Durant, who finished with a triple double, scoring 33 points, grabbing 11 rebounds and dishing out 10 assists, was apparently upset that Green didn't give up the ball at the end of regulation with the game tied 106-106.
Instead of finding Durant, Green raced up the floor but ultimately had the ball knocked away before he could get a shot off. Television cameras caught Durant and Green exchanging words on the bench as both players had to be calmed down by their teammates before the start of overtime.
Neither player addressed the media after the game, but veteran point guard Shaun Livingston downplayed the heated exchange.
"Just team spirit," Livingston said. "Team spirit. Guys wanted a different outcome than what happened. Obviously, Dray had the turnover, guys might have thought they were open or wanted the basketball, didn't get it. Things happen like that in sports. But it was good to see some fire, some emotion."
The words between Durant and Green overshadowed the Warriors' teamwork that got them back in the game -- rattling off a 19-5 run to close regulation and send it into overtime. Durant battled foul trouble throughout the night, but he managed to hang in the contest down the stretch to help bring the Warriors back. Aside from the self-created fireworks on the bench, it was a questionable call from referee Marc Davis, one that gave Durant his sixth and final foul, which frustrated the group more than almost any other whistle.
"[Davis] said [Montrezl] Harrell did the swipe thing and that's why he called it," Warriors coach Steve Kerr said. "I don't think that has to be an automatic foul. I didn't see a foul on that. It looked like his hands were here and Harrell just kind of swung the ball through. That's not what cost us the game."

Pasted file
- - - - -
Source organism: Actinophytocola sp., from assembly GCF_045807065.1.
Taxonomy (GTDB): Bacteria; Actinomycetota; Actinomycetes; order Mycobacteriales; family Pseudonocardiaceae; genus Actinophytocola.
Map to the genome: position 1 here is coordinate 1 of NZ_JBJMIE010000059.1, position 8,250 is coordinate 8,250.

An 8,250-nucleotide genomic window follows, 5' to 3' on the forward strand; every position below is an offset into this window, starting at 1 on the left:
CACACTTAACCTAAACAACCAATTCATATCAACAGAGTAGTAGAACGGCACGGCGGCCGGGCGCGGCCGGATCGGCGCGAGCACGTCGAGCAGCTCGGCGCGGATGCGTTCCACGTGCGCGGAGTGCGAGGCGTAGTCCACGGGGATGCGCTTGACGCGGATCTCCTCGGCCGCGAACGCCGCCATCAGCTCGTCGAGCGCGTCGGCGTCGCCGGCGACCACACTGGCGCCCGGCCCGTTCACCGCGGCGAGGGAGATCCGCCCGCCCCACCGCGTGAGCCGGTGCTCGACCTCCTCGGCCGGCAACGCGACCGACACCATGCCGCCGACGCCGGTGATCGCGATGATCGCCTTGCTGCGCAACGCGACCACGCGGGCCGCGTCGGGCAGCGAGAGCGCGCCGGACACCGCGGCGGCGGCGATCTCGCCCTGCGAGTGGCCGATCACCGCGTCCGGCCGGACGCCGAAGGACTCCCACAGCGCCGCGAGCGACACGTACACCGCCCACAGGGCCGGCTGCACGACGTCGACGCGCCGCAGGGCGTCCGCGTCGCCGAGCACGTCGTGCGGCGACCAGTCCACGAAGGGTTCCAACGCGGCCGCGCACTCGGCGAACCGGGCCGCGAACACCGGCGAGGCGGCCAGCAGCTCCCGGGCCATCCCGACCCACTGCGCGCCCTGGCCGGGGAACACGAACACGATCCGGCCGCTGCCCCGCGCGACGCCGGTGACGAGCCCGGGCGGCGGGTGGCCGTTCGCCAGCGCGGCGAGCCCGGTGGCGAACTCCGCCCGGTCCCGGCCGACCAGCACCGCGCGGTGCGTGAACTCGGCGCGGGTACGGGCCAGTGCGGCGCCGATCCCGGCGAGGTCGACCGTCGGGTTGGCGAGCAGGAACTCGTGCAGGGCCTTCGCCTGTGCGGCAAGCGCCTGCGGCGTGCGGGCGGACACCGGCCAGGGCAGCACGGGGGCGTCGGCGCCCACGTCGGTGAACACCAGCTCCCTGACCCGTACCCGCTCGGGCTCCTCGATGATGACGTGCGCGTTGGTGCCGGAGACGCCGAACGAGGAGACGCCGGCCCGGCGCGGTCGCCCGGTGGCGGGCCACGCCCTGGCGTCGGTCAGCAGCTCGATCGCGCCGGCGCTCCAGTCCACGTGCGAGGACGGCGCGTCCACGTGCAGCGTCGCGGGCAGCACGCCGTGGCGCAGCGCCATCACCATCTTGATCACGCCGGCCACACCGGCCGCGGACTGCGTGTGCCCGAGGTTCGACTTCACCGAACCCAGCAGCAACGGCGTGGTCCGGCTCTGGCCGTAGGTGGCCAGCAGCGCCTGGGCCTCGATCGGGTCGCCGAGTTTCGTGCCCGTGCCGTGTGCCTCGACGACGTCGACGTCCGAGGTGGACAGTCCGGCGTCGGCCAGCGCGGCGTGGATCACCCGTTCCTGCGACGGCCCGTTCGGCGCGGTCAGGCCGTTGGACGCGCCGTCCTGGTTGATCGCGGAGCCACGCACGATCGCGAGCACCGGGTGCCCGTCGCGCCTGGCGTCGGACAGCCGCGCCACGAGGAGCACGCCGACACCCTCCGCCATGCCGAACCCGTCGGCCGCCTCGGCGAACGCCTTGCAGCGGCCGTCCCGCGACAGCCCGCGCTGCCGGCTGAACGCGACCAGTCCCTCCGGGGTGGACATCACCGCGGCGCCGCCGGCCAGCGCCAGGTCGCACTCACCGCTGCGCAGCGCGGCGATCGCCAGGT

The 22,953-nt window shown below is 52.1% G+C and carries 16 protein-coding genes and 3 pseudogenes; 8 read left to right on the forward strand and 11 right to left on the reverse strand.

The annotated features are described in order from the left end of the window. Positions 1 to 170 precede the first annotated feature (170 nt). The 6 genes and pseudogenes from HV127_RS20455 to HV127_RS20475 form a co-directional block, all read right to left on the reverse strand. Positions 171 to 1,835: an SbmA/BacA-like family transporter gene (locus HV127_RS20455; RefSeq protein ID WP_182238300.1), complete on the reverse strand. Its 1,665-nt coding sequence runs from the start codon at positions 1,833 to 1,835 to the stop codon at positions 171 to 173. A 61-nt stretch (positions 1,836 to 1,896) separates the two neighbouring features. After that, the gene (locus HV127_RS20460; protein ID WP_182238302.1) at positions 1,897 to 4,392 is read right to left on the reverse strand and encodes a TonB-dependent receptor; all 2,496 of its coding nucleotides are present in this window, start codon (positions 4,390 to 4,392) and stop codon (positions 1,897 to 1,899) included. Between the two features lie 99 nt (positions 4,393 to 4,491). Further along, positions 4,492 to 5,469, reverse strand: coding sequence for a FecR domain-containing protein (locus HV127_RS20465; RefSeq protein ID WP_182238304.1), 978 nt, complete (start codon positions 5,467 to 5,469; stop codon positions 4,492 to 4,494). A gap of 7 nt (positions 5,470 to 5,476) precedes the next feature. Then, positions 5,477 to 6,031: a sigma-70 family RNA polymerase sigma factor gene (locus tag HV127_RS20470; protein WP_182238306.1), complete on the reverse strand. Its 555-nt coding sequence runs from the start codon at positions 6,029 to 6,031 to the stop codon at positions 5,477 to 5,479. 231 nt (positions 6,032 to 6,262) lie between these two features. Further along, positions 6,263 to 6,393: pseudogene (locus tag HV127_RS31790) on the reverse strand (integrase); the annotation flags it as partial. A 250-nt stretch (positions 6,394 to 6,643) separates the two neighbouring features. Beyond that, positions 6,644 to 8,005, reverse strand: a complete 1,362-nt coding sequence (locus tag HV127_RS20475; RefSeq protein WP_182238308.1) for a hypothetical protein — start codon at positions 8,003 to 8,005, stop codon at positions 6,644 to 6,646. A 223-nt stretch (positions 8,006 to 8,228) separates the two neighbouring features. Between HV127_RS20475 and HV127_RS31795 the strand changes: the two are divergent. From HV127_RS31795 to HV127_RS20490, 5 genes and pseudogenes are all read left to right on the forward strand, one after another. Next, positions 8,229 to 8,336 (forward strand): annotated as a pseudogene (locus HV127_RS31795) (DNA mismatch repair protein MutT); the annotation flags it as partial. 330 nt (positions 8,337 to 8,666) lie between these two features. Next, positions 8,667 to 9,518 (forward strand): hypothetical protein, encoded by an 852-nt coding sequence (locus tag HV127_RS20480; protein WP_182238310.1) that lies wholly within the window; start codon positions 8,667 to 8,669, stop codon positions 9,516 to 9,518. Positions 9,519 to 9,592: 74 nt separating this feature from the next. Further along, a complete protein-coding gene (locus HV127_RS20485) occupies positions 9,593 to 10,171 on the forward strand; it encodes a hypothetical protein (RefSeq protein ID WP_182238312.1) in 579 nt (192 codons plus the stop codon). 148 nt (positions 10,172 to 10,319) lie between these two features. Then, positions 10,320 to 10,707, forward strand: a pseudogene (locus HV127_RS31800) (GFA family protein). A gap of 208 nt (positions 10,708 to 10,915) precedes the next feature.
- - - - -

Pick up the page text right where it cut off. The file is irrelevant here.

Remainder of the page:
"I thought that was a tough call," Livingston added. "They made a lot of tough calls. Questionable. It was a questionable call because he kind of lost the ball, kind of flopped, sold it. I don't know if Marc [Davis] had the best angle, but he made the call."
The Warriors were outscored 30-16 at the foul line, but Kerr noted that the Clippers deserved the victory. He didn't blame the tough whistles on the loss, but the Warriors know some of those whistles changed the tenor of the game.
"I thought four of them were tough calls," Kerr said of Durant's fouls. "It was a tough night for Kevin and I just kept him out there because we're obviously a little short-handed with Steph [Curry] out. And I like to let guys play through fouls anyway. There were a few tough ones."
The Warriors certainly didn't sound concerned that any hard feelings between Durant and Green in the moment would linger. They knew they didn't execute at times when they needed to and are confident they will bounce back on Tuesday night against the Atlanta Hawks -- another game they will be without Curry, as he continues to recover from a strained left groin.
"When we lock in we're the best defensive team in the world," the Warriors' Klay Thompson said. "We proved that the last few years, we got the best switching ability in the league. ... Unfortunately we lost, but we'll see them again a couple times and be better."
As for whether he was impressed by the Clippers' defensive acumen, Thompson brushed off any major praise.
"I mean they're good," he said. "But they're nothing special."